Phishers Attack MySpace with QuickTime Exploit Worm

By Ryan Naraine Print this article Print

Security researchers warn that phishers are manipulating QuickTime movies to steal MySpace authentication credentials.

Identity thieves are manipulating a feature in Apple Computer's embedded QuickTime player to launch phishing attacks on the popular MySpace.com social networking portal.

According to a warning by San Diego-based Websense Security Labs, a fast-spreading worm is exploiting the JavaScript support in QuickTime and targeting a MySpace vulnerability to lure users to phishing sites.

The double-barreled attack is replacing legitimate links on users' MySpace profiles with links to malicious sites cleverly masked to look legitimate.

Click here to read more about the dangers of rigged QuickTime movies.

"Once a user's MySpace profile is infected—by viewing a malicious embedded QuickTime video—that profile is modified in two ways," Websense said. The links in the user's page are replaced with links to a phishing site, and a copy of the malicious QuickTime video is embedded into the user's site.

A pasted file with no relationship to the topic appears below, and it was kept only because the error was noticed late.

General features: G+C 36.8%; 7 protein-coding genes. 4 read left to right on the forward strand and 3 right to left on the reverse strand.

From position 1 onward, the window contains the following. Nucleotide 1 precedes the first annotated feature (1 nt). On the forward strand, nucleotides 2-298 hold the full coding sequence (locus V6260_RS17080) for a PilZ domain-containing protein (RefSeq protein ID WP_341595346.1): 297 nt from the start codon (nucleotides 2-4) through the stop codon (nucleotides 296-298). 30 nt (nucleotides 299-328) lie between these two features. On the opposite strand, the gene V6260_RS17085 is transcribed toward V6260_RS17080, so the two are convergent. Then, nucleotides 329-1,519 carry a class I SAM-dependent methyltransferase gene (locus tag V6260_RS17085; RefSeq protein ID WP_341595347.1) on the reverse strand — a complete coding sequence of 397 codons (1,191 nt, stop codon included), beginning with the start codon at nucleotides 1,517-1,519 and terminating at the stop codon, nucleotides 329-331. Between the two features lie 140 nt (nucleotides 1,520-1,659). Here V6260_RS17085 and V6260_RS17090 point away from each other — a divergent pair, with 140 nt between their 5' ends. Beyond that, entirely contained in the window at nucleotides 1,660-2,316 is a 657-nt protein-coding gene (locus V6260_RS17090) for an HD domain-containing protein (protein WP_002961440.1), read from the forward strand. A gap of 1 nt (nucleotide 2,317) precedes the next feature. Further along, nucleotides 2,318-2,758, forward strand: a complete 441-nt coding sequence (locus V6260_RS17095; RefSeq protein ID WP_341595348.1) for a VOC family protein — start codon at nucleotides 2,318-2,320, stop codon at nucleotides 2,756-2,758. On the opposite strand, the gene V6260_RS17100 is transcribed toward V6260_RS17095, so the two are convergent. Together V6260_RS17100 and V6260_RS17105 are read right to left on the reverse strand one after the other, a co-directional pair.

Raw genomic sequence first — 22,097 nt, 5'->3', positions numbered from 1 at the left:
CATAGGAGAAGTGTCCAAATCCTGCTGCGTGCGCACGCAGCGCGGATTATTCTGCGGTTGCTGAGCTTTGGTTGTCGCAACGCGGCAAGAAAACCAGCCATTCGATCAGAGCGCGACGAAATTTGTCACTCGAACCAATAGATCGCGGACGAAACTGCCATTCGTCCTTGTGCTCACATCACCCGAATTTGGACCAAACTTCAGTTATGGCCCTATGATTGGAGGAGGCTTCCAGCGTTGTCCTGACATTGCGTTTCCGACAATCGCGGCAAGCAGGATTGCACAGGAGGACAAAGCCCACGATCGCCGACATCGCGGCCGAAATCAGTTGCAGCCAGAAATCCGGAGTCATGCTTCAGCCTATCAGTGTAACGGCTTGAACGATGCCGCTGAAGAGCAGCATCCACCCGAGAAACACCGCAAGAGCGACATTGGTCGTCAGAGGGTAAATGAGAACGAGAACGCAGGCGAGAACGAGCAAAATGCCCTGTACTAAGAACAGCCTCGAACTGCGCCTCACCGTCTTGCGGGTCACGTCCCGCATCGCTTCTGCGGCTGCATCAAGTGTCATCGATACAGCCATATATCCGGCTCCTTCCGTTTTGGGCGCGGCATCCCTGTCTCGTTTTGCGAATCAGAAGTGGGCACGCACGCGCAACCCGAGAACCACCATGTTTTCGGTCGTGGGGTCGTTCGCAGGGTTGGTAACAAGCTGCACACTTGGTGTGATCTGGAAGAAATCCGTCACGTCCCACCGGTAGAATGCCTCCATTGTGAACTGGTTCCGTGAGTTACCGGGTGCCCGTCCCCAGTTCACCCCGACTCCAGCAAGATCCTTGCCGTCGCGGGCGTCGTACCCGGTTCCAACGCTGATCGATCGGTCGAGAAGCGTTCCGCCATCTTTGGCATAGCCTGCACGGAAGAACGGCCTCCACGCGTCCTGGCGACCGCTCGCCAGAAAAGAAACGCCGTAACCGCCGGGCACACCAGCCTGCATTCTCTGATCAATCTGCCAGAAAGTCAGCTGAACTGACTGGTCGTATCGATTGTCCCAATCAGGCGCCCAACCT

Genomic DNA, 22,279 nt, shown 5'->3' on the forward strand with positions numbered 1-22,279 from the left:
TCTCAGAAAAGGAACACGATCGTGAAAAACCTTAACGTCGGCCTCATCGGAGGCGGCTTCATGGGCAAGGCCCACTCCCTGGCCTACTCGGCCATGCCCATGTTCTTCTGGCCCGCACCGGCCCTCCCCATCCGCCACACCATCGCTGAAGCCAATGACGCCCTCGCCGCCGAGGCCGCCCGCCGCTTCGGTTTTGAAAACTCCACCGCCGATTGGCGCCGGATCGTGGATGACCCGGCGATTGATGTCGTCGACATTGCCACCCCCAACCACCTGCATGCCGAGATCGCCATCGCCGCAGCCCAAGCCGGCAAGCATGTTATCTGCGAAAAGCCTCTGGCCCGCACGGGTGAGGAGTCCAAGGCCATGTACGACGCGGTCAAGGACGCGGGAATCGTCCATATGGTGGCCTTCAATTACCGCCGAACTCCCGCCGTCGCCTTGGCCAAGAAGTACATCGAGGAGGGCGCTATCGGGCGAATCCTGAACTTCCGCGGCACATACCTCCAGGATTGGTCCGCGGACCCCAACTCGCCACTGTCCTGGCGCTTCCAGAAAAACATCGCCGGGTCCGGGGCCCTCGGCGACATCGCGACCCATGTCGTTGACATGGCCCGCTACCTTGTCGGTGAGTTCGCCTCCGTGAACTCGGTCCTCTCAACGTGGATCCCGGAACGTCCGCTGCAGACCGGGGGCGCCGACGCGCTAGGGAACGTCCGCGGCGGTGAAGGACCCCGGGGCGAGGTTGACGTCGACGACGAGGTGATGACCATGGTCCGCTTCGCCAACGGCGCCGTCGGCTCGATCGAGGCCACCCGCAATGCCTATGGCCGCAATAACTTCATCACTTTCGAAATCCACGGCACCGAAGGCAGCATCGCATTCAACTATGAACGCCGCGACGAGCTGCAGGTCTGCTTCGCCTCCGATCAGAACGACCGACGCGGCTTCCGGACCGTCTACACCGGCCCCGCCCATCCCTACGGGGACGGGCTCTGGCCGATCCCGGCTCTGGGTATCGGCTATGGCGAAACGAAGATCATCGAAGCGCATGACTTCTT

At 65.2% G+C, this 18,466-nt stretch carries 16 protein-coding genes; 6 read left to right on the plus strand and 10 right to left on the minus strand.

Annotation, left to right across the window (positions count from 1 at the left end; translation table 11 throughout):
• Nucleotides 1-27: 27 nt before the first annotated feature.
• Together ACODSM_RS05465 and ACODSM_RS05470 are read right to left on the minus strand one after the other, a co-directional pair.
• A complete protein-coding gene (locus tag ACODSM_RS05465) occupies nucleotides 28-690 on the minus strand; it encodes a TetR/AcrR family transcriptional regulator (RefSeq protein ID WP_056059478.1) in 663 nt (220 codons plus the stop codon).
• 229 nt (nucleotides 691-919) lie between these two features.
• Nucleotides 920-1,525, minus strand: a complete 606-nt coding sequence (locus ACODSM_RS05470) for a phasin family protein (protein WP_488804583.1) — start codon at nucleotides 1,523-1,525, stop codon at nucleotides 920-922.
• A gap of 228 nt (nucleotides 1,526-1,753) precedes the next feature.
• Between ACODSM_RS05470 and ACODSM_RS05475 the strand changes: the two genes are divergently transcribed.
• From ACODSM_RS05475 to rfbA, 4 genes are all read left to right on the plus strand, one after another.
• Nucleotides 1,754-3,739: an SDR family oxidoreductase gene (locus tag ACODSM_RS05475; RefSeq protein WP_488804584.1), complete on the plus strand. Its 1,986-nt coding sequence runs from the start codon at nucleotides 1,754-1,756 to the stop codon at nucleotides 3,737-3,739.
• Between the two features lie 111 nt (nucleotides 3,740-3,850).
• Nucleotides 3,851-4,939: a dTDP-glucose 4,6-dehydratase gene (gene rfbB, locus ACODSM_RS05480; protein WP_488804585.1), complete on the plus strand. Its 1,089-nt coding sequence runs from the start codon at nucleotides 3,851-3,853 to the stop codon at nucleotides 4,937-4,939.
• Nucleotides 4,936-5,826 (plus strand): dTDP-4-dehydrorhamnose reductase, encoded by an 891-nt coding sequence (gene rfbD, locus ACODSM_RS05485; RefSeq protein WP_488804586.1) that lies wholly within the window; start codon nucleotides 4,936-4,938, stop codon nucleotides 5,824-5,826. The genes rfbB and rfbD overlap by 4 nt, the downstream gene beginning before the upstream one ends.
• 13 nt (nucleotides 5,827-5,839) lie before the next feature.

"Any other users who visit this newly infected profile may have their own profile infected as well," the company warned.

Details of the MySpace vulnerability first surfaced in a Nov. 16 post on the Full Disclosure mailing list that described how MySpace's navigation menu can be replaced with a malicious menu via CSS (Cascading Style Sheets) code in the attacker's profile.

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The flaw opens doors for a content-replacement attack that could be coupled with a spoofed MySpace log-in page to steal authentication credentials when the target is unexpectedly redirected to the attacker's site.

Within weeks, security researchers noticed that rigged QuickTime movies were being used in conjunction with the vulnerability to propagate actual attacks.

Check out eWEEK.com's Security Center for the latest security news, reviews and analysis. And for insights on security coverage around the Web, take a look at Ryan Naraine's eWEEK Security Watch blog.

This article was originally published on 2006-12-04
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